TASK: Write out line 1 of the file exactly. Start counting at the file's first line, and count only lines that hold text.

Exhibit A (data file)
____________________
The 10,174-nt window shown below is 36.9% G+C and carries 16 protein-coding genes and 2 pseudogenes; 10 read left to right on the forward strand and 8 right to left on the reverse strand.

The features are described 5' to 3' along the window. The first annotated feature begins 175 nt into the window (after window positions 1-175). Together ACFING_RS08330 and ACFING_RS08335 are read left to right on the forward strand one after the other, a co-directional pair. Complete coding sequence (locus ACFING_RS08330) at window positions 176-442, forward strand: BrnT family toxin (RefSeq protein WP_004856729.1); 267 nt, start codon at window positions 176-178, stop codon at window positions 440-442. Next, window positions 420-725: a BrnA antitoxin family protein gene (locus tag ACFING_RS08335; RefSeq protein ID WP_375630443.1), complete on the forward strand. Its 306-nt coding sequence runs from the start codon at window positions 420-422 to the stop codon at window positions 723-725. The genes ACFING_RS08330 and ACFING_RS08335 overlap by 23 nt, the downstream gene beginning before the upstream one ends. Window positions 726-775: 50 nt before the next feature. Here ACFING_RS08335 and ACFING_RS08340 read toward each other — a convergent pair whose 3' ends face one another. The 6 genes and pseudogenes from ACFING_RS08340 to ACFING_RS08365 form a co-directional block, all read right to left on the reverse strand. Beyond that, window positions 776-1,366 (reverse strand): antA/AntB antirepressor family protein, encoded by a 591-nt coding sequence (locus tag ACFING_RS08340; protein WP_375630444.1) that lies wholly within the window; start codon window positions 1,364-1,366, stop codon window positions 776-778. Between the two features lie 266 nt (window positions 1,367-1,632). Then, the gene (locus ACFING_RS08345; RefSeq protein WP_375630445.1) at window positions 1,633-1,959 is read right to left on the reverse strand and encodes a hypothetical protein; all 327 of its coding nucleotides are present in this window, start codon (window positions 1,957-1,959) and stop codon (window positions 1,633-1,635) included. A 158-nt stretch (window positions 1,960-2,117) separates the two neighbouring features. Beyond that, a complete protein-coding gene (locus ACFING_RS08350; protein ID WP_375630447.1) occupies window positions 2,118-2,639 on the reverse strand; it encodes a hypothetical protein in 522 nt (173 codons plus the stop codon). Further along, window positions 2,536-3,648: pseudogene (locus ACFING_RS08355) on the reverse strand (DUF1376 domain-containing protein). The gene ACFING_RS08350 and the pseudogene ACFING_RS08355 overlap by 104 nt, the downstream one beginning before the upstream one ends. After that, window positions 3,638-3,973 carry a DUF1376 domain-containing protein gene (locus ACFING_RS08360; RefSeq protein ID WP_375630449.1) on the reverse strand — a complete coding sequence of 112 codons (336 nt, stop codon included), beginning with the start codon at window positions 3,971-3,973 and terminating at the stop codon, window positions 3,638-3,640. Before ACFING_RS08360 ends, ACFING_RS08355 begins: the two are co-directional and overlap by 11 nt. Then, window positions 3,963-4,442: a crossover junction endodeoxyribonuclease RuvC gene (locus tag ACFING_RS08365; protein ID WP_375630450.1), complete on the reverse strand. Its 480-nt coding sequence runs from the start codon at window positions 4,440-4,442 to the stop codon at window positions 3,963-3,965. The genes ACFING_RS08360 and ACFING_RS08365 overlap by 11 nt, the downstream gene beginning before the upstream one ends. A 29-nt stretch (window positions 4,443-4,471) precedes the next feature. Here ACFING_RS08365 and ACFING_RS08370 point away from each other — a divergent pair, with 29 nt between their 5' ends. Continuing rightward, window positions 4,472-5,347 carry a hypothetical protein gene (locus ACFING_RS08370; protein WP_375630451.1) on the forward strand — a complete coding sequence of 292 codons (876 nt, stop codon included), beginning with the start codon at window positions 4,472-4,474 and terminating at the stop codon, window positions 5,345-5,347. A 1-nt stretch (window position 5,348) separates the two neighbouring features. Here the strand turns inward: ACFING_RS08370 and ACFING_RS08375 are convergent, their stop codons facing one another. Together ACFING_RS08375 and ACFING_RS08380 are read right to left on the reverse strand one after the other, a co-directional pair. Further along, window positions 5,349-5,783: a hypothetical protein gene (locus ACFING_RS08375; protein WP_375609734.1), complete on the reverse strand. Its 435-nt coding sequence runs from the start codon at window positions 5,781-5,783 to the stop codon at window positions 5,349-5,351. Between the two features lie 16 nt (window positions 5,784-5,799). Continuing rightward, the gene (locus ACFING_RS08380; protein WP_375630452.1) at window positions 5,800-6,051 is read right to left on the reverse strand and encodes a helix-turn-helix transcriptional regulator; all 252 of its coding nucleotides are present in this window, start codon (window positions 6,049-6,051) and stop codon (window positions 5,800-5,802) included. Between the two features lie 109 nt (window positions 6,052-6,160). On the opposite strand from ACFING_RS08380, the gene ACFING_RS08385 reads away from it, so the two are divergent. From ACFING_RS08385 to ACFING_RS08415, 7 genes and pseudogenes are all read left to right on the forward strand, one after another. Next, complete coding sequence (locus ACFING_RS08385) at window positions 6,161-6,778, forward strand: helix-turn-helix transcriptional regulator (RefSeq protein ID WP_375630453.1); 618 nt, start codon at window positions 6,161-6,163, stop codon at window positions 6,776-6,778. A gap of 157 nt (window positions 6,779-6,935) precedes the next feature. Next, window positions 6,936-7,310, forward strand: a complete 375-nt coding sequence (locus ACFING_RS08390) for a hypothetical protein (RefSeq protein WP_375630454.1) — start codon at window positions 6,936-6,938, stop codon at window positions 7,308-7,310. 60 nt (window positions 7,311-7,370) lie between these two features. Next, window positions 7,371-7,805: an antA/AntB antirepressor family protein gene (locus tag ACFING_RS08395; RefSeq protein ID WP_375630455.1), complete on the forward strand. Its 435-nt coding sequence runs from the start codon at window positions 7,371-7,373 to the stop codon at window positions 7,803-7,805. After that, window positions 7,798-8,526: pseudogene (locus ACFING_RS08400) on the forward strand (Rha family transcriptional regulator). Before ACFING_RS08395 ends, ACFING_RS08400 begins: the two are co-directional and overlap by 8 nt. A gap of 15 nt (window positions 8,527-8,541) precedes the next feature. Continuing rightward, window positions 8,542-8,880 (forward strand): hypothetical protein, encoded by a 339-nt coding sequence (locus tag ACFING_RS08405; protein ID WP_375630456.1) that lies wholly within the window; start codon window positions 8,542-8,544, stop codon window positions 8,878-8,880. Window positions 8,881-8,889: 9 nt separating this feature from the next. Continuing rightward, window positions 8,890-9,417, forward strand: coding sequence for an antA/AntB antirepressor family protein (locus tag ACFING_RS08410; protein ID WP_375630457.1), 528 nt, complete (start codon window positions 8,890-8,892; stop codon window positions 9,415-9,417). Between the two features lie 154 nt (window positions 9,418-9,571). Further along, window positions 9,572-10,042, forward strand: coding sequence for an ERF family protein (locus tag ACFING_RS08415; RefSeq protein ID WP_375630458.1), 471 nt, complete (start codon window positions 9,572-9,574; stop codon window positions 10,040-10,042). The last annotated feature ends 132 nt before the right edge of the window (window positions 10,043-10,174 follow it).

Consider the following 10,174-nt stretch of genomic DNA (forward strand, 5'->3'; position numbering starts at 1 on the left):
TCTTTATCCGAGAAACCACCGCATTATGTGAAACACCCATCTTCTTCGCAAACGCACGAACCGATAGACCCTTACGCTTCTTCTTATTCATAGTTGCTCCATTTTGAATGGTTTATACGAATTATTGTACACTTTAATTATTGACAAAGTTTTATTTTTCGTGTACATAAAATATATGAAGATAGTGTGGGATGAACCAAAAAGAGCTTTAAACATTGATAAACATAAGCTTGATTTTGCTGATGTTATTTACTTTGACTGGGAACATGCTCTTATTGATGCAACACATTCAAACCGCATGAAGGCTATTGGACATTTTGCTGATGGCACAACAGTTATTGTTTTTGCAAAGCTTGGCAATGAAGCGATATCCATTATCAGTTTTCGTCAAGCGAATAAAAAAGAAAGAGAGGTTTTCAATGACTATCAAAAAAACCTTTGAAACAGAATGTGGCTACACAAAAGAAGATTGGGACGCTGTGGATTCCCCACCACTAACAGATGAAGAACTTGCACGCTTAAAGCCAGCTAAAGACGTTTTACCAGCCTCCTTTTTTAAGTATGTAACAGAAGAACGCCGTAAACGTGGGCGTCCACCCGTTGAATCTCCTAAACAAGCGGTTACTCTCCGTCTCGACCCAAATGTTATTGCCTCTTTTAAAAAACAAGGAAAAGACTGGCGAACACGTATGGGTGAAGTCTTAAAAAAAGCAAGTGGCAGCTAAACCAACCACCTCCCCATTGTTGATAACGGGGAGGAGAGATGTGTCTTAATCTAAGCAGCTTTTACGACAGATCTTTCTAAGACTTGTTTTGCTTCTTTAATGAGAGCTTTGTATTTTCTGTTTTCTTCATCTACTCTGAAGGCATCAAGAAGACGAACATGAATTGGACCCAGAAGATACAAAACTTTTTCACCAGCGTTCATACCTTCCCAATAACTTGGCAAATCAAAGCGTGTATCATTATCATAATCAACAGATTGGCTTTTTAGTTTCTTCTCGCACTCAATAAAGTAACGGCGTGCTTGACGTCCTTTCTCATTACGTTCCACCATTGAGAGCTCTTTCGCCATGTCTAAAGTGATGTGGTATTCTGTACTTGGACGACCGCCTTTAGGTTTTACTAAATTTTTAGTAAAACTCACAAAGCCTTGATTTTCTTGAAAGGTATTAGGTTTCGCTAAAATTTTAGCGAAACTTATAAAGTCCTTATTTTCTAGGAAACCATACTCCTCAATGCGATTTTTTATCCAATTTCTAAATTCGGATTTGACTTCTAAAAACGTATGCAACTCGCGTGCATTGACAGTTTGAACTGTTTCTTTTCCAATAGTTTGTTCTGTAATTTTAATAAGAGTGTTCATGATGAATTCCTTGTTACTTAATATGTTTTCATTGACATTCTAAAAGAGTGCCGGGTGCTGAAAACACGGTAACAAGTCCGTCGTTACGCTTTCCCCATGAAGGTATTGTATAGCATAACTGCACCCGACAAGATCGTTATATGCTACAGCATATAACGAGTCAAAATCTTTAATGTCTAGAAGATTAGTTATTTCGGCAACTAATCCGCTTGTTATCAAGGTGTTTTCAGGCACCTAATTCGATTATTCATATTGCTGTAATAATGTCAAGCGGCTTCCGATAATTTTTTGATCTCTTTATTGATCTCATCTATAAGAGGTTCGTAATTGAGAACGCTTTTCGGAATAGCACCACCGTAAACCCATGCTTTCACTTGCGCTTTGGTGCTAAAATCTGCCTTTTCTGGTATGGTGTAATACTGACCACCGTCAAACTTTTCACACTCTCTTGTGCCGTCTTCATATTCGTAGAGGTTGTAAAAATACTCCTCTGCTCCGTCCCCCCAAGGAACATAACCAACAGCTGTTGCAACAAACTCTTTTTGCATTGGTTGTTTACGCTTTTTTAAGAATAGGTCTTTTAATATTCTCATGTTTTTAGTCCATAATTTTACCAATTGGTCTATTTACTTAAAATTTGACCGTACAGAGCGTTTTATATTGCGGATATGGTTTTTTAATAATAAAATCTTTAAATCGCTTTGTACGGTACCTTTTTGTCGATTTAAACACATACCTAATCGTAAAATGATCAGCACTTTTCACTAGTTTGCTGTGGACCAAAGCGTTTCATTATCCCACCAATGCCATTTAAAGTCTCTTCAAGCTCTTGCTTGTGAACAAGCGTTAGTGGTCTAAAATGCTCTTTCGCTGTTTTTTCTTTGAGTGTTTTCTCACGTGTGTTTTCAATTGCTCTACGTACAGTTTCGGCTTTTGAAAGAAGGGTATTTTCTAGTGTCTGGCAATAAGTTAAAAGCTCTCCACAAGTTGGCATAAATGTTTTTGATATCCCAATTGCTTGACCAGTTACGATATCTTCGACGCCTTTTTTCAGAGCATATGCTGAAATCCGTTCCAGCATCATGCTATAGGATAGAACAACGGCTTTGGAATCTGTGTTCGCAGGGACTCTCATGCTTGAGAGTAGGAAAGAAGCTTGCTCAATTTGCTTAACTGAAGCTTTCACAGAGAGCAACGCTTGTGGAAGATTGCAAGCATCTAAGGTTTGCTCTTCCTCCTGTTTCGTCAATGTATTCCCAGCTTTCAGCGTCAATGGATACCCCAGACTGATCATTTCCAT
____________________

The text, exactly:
The 10,174-nt window shown below is 36.9% G+C and carries 16 protein-coding genes and 2 pseudogenes; 10 read left to right on the forward strand and 8 right to left on the reverse strand.